Next, with respect to the claimant’s claim for remittance of a portion of the proceeds under the Proceeds Agreement, the appellate court concluded that the claimants’ claim arose out of the Proceeds Agreement, bringing the claim squarely within the exclusion. The court went on to note that the exception to exclusion did not apply because Panasonic would not have had the liability to remit the proceeds to the claimants except under the contract. The remittance, the courts said, “amounted to a debt.” The court went on to say that the fact that the claimant asserted, in addition to a breach of contract claim, claims for negligent misrepresentation and for unjust enrichment, did not change the analysis. Regardless of the claimant’s theory, the claims are based on Panasonic’s failure to make the payments required under the Proceeds Agreement.



I have reviewed the court’s analysis of the coverage issues at some length, because, along the way, the appellate court makes some observations that I think shed some important light on the contractual liability exclusion.


First, the court noted that the exclusion and the exception, if read literally, could swallow up the very reason for the insurance in the first place. Since the insured’s delivery of professional services in every instance arises out of contract, literal application of the exclusion could eliminate coverage on every occasion. It is this aspect of the exclusion’s reach that has always bothered me; at a minimum, insurers in some instances have relied on this attribute of the exclusion to try to apply it over broadly.


The second important point in the court’s analysis was its consideration of the exclusion’s reach in light of this potential for overbreadth. In effect, what the court said was, given this aspect of the exclusion, the exclusion has to be applied in a way that makes sense given the policy’s purposes. From this starting point, the court concluded that notwithstanding the exclusion, the policy “continues to cover professional losses caused by the insured in performing its professional functions in its relationship with the claimant that arise in law, regardless of the terms of their contract,” but the insurer is not obligated to indemnify the insured for any obligations that the insured specifically bound itself to in a contract.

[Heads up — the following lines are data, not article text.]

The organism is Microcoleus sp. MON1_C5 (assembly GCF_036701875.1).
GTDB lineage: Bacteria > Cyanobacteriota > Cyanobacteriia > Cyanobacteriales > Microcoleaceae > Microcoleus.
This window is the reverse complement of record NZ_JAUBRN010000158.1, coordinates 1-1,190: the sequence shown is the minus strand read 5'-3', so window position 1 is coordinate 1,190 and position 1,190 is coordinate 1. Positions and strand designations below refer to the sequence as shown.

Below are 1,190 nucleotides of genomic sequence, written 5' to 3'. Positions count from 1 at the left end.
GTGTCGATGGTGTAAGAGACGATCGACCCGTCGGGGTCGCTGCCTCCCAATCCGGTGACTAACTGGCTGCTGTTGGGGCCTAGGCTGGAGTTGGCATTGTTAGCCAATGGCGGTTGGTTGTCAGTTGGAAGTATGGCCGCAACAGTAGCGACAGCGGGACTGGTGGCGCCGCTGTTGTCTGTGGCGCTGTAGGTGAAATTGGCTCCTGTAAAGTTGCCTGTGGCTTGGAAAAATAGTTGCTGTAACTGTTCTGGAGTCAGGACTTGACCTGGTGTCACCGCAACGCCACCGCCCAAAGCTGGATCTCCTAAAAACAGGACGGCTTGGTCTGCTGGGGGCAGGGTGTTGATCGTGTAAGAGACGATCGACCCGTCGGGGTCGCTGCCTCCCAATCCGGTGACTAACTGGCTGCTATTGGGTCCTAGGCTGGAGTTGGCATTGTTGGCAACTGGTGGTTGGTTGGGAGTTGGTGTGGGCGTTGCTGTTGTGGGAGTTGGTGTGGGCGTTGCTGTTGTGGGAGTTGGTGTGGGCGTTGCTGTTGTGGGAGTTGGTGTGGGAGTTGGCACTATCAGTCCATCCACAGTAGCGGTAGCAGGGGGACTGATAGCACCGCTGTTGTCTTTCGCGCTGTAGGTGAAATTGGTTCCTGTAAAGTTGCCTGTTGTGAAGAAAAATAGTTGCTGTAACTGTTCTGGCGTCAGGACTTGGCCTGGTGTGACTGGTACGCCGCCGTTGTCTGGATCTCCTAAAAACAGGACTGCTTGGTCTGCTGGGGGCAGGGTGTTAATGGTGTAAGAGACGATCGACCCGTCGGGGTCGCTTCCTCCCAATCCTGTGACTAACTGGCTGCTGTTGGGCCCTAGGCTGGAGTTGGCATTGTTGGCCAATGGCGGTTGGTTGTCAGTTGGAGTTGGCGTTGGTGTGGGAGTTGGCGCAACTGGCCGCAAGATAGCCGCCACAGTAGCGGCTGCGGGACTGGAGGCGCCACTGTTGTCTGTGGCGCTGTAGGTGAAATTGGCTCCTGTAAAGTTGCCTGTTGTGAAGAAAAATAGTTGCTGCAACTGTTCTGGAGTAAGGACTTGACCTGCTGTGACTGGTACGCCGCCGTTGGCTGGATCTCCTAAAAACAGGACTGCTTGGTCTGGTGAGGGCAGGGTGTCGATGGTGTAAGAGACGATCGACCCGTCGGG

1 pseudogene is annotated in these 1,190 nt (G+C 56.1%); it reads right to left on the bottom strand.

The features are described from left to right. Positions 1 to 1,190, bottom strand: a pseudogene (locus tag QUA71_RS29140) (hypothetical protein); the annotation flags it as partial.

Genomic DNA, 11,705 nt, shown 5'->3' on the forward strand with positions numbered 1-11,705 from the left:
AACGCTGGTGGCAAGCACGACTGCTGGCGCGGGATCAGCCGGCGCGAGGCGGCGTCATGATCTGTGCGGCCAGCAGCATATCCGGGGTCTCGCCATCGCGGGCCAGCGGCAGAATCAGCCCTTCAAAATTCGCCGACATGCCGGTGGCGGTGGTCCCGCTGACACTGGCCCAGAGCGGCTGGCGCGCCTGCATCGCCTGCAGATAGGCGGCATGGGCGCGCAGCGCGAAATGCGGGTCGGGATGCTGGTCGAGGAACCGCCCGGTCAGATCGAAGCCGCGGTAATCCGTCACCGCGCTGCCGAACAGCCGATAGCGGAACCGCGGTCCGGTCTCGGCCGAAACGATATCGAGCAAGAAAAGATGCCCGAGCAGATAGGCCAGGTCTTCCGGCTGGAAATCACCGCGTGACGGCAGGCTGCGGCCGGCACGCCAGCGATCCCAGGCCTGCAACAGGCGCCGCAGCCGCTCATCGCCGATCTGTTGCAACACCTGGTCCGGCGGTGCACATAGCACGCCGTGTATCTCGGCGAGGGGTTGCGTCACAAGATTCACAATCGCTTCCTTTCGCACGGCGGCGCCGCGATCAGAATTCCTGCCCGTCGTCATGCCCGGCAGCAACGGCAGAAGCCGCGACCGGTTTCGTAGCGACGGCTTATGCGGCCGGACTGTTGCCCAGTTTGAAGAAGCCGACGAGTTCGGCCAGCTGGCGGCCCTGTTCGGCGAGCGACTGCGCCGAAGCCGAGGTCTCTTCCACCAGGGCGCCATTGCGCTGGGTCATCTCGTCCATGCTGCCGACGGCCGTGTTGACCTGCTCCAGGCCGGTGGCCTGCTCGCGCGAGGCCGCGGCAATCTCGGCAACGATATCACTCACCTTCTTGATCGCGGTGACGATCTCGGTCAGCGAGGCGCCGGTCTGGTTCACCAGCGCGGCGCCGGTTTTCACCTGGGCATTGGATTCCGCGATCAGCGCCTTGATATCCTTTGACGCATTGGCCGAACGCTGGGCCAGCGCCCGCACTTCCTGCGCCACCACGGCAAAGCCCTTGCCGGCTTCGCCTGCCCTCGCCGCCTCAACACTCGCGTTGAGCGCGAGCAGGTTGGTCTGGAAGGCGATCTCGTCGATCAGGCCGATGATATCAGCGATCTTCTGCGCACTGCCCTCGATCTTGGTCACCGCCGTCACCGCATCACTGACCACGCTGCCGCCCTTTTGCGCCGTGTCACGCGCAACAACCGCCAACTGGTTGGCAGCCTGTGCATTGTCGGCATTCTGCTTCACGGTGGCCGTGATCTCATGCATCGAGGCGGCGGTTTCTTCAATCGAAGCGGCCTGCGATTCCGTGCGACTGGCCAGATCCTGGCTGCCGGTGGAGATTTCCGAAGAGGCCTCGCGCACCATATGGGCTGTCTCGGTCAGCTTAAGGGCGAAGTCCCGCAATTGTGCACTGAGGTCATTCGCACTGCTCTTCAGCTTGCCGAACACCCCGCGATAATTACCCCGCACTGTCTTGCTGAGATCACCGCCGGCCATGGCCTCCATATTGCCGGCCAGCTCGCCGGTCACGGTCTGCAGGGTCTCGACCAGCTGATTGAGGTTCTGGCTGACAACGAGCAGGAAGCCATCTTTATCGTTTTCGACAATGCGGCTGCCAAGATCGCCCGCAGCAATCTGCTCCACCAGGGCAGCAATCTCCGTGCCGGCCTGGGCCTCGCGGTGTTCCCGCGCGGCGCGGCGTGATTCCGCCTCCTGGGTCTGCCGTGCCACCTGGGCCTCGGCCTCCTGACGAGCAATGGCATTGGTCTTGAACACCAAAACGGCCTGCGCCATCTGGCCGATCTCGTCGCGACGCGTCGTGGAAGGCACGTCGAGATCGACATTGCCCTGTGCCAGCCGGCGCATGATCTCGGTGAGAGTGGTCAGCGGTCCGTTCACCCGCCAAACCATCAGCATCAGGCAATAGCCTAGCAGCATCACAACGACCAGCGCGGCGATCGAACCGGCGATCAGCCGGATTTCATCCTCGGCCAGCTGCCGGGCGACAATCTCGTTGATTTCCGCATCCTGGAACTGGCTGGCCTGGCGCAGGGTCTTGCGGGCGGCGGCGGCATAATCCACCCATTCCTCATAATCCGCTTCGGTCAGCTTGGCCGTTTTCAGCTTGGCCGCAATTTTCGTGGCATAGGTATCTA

Under this reading, it is clear that the liquidated damages to which Panasonic agreed in the Engineering Agreement and the payments to which Panasonic agreed in the Proceeds Agreement are voluntarily undertaken contractual obligations, as opposed to obligations imposed by law.


The court’s distinction between obligations imposed by law and obligations voluntarily undertaken in a contract is an important one and provides an important basis for distinguishing between claims that should be covered by the policy and claims that are precluded under the exclusion.


Thus, to return to where I started in this blog post, there are occasions on which I think insurers have tried to apply the exclusion overbroadly, to preclude coverage for claims that in my view appropriately should be covered under the policy. This application of the exclusion could, in my view, render coverage illusory. However, the fact that the exclusion can be applied overbroadly does not mean that every application of the exclusion is objectionable. Indeed, in this case, I think the appellate court got it right. More importantly, the court drew an important and even illuminating distinction between obligations imposed by law and obligations arising solely out of contractual undertakings. Even though this reading in the end resulted in the denial of coverage for this particularl insured, the reading does, in my view, reflect an important understanding of the exclusion’s meaning.


Special thanks to a loyal reader for providing me with a copy of the court’s opinion.